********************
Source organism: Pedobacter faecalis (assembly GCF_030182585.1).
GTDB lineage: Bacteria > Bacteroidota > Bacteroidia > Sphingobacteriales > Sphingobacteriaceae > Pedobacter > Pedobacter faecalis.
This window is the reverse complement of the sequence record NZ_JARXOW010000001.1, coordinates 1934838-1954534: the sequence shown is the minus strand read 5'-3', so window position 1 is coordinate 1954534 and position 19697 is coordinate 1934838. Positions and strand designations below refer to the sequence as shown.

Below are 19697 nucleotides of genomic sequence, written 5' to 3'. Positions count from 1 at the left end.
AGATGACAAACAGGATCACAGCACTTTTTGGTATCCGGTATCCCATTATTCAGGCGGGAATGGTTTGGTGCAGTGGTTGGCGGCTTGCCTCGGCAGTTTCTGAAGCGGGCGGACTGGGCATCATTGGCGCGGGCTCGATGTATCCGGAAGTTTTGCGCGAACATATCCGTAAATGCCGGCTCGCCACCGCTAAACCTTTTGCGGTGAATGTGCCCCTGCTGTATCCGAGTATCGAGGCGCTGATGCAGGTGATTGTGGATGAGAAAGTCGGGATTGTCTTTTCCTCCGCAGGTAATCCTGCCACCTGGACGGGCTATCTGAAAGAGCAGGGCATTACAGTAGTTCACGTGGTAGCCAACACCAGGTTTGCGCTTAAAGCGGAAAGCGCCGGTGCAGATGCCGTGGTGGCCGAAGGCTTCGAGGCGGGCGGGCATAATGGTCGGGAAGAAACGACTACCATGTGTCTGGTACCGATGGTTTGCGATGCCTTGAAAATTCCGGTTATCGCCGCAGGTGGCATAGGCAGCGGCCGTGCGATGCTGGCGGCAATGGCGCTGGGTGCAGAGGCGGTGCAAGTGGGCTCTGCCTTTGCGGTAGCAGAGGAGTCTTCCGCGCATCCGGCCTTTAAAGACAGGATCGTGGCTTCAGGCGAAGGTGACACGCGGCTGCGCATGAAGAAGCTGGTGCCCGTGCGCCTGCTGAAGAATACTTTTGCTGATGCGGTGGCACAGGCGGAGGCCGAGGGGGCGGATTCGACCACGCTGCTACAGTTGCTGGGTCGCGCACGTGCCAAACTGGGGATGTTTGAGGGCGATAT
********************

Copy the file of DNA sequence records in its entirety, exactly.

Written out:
Source organism: Pedobacter faecalis (assembly GCF_030182585.1).
GTDB lineage: Bacteria > Bacteroidota > Bacteroidia > Sphingobacteriales > Sphingobacteriaceae > Pedobacter > Pedobacter faecalis.
This window is the reverse complement of the sequence record NZ_JARXOW010000001.1, coordinates 1934838-1954534: the sequence shown is the minus strand read 5'-3', so window position 1 is coordinate 1954534 and position 19697 is coordinate 1934838. Positions and strand designations below refer to the sequence as shown.

Below are 19697 nucleotides of genomic sequence, written 5' to 3'. Positions count from 1 at the left end.
AGATGACAAACAGGATCACAGCACTTTTTGGTATCCGGTATCCCATTATTCAGGCGGGAATGGTTTGGTGCAGTGGTTGGCGGCTTGCCTCGGCAGTTTCTGAAGCGGGCGGACTGGGCATCATTGGCGCGGGCTCGATGTATCCGGAAGTTTTGCGCGAACATATCCGTAAATGCCGGCTCGCCACCGCTAAACCTTTTGCGGTGAATGTGCCCCTGCTGTATCCGAGTATCGAGGCGCTGATGCAGGTGATTGTGGATGAGAAAGTCGGGATTGTCTTTTCCTCCGCAGGTAATCCTGCCACCTGGACGGGCTATCTGAAAGAGCAGGGCATTACAGTAGTTCACGTGGTAGCCAACACCAGGTTTGCGCTTAAAGCGGAAAGCGCCGGTGCAGATGCCGTGGTGGCCGAAGGCTTCGAGGCGGGCGGGCATAATGGTCGGGAAGAAACGACTACCATGTGTCTGGTACCGATGGTTTGCGATGCCTTGAAAATTCCGGTTATCGCCGCAGGTGGCATAGGCAGCGGCCGTGCGATGCTGGCGGCAATGGCGCTGGGTGCAGAGGCGGTGCAAGTGGGCTCTGCCTTTGCGGTAGCAGAGGAGTCTTCCGCGCATCCGGCCTTTAAAGACAGGATCGTGGCTTCAGGCGAAGGTGACACGCGGCTGCGCATGAAGAAGCTGGTGCCCGTGCGCCTGCTGAAGAATACTTTTGCTGATGCGGTGGCACAGGCGGAGGCCGAGGGGGCGGATTCGACCACGCTGCTACAGTTGCTGGGTCGCGCACGTGCCAAACTGGGGATGTTTGAGGGCGATAT